Thursday, September 09, 2010
Over at the Rover, Neil MacRae reviews Mauricio Segura's Black Alley. Interestingly, this is the first review by a Montreal english language journal/newspaper of this novel, which is about racial tensions and the immigrant experience in Montreal. What is it with that? The book certainly gained plenty attention among francophones when it was published in 1998. Does the anglophone media just not give a shit? Anyone have an answer out there?
MacRae writes, in part:
Mauricio Segura is an established journalist specializing in issues of multiculturalism. Black Alley is his first novel, originally published in French in 1998, and it is primarily an examination of those same issues. But while its thematic concentration and narrative focus are sharp and specific, its scope is much broader. It is certainly a valuable glimpse into the life and nature of conglomerate immigrant neighbourhoods, racial animosities and street violence. It is also a universal coming-of-age story. Marcelo becomes Flaco, leader of the Latino Power gang, and Cléo grows into CB, head of the Haitian gang The Bad Boys, and the tragedy of violent racial conflict between two childhood friends is what the novel is about. But it is as much a story of the need to belong, and the choice that every maturing human is given and must make: will we define ourselves by what is inside us, or who stands beside us? By what we are not, or by what we are?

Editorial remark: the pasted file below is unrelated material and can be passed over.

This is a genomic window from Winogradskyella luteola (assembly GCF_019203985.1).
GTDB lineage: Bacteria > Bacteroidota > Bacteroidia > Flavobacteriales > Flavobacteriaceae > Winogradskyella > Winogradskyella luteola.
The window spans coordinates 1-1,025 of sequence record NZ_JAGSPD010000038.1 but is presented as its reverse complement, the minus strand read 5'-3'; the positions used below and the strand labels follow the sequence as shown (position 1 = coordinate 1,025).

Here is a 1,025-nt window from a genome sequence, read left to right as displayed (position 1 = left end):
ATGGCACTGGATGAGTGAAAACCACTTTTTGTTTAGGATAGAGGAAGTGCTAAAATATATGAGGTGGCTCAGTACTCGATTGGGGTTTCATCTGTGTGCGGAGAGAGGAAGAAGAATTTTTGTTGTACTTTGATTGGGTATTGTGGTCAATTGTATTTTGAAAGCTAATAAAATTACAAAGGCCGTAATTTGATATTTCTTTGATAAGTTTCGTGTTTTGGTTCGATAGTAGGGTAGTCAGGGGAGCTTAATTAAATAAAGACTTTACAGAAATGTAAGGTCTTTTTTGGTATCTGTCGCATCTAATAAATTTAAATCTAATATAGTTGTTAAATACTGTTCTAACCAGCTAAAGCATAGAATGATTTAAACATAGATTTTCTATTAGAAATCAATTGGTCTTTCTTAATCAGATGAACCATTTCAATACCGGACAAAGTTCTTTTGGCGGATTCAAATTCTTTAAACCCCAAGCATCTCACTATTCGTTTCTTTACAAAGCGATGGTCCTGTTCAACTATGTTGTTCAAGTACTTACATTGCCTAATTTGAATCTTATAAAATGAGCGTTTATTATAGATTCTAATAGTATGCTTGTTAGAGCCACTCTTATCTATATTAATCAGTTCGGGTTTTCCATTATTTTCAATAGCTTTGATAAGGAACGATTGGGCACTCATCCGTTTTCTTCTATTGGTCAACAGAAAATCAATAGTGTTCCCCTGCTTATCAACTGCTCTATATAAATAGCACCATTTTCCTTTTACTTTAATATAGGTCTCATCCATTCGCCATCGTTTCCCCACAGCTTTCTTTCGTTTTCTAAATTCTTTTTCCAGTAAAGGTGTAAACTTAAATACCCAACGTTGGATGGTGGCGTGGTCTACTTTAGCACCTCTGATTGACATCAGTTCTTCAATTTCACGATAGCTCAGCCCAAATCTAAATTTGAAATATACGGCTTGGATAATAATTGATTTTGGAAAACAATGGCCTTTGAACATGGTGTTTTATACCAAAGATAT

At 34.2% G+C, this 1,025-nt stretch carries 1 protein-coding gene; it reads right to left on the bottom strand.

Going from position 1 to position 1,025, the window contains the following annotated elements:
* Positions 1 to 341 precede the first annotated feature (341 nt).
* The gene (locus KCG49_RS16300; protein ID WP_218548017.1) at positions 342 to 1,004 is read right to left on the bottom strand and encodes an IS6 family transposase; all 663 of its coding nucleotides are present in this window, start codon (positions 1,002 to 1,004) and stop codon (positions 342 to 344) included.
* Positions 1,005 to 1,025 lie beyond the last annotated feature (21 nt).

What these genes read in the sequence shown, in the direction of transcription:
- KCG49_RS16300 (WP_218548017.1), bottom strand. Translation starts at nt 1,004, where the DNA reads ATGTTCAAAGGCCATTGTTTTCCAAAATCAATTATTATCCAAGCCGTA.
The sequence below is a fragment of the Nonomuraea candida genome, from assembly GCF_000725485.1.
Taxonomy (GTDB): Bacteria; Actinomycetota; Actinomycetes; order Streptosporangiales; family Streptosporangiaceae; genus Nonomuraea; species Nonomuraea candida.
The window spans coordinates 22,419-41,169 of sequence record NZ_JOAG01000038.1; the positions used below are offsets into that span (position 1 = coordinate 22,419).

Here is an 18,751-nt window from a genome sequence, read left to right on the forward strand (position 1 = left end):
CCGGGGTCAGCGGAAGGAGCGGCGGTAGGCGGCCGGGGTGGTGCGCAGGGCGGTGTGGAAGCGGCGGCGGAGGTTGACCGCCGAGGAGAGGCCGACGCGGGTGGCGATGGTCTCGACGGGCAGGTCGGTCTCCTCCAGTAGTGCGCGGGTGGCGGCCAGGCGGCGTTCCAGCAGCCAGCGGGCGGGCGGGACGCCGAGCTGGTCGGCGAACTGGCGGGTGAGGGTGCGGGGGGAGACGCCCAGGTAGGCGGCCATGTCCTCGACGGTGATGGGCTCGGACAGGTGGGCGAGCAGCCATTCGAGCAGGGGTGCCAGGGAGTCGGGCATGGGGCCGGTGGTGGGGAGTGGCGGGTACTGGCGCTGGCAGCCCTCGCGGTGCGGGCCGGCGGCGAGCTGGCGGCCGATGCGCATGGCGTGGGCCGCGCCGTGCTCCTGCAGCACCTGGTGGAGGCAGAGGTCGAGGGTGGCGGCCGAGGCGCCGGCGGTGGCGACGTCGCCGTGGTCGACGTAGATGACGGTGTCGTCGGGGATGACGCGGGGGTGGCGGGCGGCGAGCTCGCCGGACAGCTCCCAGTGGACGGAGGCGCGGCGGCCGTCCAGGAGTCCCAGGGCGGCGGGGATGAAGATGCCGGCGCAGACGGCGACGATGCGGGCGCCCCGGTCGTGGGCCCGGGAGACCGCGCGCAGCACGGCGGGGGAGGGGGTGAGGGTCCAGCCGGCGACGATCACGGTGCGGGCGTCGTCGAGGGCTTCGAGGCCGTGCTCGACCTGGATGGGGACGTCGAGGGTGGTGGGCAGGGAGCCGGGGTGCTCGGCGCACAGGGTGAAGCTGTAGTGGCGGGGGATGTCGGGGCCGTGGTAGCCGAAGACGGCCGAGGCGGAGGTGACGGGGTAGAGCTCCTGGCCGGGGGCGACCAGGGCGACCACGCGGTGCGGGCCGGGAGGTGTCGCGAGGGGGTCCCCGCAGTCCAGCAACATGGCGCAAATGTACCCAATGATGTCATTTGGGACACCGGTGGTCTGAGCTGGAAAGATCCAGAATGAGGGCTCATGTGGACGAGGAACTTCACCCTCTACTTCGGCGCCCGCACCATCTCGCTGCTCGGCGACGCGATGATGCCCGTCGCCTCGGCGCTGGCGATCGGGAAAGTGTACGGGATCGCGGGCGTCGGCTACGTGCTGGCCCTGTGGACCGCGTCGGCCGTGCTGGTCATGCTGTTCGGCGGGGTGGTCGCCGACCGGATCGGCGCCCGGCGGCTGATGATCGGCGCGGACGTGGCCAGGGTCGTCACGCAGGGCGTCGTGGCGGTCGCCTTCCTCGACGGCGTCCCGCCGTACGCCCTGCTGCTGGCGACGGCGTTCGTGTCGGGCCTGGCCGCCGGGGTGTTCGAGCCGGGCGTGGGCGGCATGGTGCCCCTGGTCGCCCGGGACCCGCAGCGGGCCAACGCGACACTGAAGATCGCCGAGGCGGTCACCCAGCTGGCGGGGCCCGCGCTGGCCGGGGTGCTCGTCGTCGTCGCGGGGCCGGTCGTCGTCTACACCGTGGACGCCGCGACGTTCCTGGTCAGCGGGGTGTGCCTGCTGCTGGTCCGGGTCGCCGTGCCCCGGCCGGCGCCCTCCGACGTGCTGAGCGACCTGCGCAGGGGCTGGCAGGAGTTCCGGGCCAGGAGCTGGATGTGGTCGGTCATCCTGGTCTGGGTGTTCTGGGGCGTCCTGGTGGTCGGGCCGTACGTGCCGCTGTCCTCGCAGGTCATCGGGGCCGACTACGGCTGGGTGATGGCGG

For the rest of the review, please go here.